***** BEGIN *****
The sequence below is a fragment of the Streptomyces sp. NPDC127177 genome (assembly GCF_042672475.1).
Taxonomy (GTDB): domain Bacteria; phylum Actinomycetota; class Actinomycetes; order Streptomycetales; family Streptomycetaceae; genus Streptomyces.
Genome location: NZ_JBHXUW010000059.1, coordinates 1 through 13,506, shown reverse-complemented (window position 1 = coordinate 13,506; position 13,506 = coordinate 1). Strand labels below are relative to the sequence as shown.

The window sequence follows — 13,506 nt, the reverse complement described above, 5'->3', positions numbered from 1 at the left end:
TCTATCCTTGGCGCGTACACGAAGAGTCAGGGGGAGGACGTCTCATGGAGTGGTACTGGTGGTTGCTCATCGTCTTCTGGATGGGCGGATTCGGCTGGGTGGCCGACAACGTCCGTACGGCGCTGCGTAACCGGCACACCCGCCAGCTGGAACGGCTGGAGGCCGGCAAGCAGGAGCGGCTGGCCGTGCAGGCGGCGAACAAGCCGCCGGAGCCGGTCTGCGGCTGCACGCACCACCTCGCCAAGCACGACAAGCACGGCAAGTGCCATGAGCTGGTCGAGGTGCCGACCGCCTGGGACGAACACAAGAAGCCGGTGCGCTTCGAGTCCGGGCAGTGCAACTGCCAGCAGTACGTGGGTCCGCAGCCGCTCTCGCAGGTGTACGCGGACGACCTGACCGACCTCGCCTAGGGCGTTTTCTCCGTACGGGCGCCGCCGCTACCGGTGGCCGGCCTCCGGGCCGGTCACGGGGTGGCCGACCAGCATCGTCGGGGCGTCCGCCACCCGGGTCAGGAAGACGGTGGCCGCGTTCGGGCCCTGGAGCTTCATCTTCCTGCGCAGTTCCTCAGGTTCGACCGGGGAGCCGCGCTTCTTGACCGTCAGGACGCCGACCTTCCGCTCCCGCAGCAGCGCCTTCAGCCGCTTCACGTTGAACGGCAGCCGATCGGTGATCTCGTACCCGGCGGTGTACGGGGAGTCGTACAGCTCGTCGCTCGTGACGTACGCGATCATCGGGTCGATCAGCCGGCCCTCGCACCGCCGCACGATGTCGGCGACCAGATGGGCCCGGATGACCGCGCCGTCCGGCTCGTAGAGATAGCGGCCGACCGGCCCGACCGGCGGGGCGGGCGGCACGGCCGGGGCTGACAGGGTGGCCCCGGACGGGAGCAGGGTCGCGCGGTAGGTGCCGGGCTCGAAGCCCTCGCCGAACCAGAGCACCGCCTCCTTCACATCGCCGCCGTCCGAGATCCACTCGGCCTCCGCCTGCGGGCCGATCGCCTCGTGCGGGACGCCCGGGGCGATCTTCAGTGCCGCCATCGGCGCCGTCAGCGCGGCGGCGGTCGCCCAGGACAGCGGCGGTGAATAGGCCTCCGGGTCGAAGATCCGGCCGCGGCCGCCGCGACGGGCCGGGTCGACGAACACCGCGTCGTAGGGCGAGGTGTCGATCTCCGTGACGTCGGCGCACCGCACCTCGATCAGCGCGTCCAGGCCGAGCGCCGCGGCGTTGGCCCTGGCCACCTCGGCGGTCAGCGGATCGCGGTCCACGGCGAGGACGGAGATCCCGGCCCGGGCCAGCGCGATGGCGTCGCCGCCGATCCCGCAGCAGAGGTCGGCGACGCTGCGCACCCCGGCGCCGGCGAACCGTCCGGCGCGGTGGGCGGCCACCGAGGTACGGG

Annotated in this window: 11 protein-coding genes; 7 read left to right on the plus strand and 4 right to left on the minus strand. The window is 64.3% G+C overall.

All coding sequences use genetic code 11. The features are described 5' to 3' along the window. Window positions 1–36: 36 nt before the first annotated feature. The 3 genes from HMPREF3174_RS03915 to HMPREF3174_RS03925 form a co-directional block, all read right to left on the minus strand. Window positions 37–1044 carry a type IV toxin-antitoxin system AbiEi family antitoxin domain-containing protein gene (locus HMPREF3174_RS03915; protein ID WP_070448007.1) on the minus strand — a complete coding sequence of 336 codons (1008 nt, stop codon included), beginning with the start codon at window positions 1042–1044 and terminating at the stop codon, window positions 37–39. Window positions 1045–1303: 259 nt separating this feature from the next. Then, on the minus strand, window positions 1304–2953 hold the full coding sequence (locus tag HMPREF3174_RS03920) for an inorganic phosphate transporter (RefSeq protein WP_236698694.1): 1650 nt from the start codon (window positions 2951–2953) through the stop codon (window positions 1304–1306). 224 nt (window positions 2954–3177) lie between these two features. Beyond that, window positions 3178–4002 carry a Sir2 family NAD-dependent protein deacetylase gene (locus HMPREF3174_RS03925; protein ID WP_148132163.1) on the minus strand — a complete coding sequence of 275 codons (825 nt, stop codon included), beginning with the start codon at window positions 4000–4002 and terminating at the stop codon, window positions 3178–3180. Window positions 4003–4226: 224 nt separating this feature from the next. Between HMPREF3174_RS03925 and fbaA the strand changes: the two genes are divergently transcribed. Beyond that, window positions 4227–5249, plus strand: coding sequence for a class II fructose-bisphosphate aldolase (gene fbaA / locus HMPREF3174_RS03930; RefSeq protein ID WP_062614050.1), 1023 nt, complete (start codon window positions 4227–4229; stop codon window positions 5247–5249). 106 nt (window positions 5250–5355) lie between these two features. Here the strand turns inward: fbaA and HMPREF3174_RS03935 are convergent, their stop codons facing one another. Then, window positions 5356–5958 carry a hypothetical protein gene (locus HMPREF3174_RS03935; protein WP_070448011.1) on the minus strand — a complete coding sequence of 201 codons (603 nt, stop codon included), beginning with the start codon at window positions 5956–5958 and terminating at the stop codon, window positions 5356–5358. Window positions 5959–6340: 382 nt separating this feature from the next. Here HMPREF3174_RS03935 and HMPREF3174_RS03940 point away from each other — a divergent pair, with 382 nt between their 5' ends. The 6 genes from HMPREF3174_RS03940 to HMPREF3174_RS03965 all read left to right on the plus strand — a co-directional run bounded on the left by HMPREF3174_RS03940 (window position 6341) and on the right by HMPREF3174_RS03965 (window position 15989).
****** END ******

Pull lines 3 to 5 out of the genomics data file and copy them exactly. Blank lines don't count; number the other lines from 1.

Genome location: NZ_JBHXUW010000059.1, coordinates 1 through 13,506, shown reverse-complemented (window position 1 = coordinate 13,506; position 13,506 = coordinate 1). Strand labels below are relative to the sequence as shown.

The window sequence follows — 13,506 nt, the reverse complement described above, 5'->3', positions numbered from 1 at the left end:
TCTATCCTTGGCGCGTACACGAAGAGTCAGGGGGAGGACGTCTCATGGAGTGGTACTGGTGGTTGCTCATCGTCTTCTGGATGGGCGGATTCGGCTGGGTGGCCGACAACGTCCGTACGGCGCTGCGTAACCGGCACACCCGCCAGCTGGAACGGCTGGAGGCCGGCAAGCAGGAGCGGCTGGCCGTGCAGGCGGCGAACAAGCCGCCGGAGCCGGTCTGCGGCTGCACGCACCACCTCGCCAAGCACGACAAGCACGGCAAGTGCCATGAGCTGGTCGAGGTGCCGACCGCCTGGGACGAACACAAGAAGCCGGTGCGCTTCGAGTCCGGGCAGTGCAACTGCCAGCAGTACGTGGGTCCGCAGCCGCTCTCGCAGGTGTACGCGGACGACCTGACCGACCTCGCCTAGGGCGTTTTCTCCGTACGGGCGCCGCCGCTACCGGTGGCCGGCCTCCGGGCCGGTCACGGGGTGGCCGACCAGCATCGTCGGGGCGTCCGCCACCCGGGTCAGGAAGACGGTGGCCGCGTTCGGGCCCTGGAGCTTCATCTTCCTGCGCAGTTCCTCAGGTTCGACCGGGGAGCCGCGCTTCTTGACCGTCAGGACGCCGACCTTCCGCTCCCGCAGCAGCGCCTTCAGCCGCTTCACGTTGAACGGCAGCCGATCGGTGATCTCGTACCCGGCGGTGTACGGGGAGTCGTACAGCTCGTCGCTCGTGACGTACGCGATCATCGGGTCGATCAGCCGGCCCTCGCACCGCCGCACGATGTCGGCGACCAGATGGGCCCGGATGACCGCGCCGTCCGGCTCGTAGAGATAGCGGCCGACCGGCCCGACCGGCGGGGCGGGCGGCACGGCCGGGGCTGACAGGGTGGCCCCGGACGGGAGCAGGGTCGCGCGGTAGGTGCCGGGCTCGAAGCCCTCGCCGAACCAGAGCACCGCCTCCTTCACATCGCCGCCGTCCGAGATCCACTCGGCCTCCGCCTGCGGGCCGATCGCCTCGTGCGGGACGCCCGGGGCGATCTTCAGTGCCGCCATCGGCGCCGTCAGCGCGGCGGCGGTCGCCCAGGACAGCGGCGGTGAATAGGCCTCCGGGTCGAAGATCCGGCCGCGGCCGCCGCGACGGGCCGGGTCGACGAACACCGCGTCGTAGGGCGAGGTGTCGATCTCCGTGACGTCGGCGCACCGCACCTCGATCAGCGCGTCCAGGCCGAGCGCCGCGGCGTTGGCCCTGGCCACCTCGGCGGTCAGCGGATCGCGGTCCACGGCGAGGACGGAGATCCCGGCCCGGGCCAGCGCGATGGCGTCGCCGCCGATCCCGCAGCAGAGGTCGGCGACGCTGCGCACCCCGGCGCCGGCGAACCGTCCGGCGCGGTGGGCGGCCACCGAGGTACGGG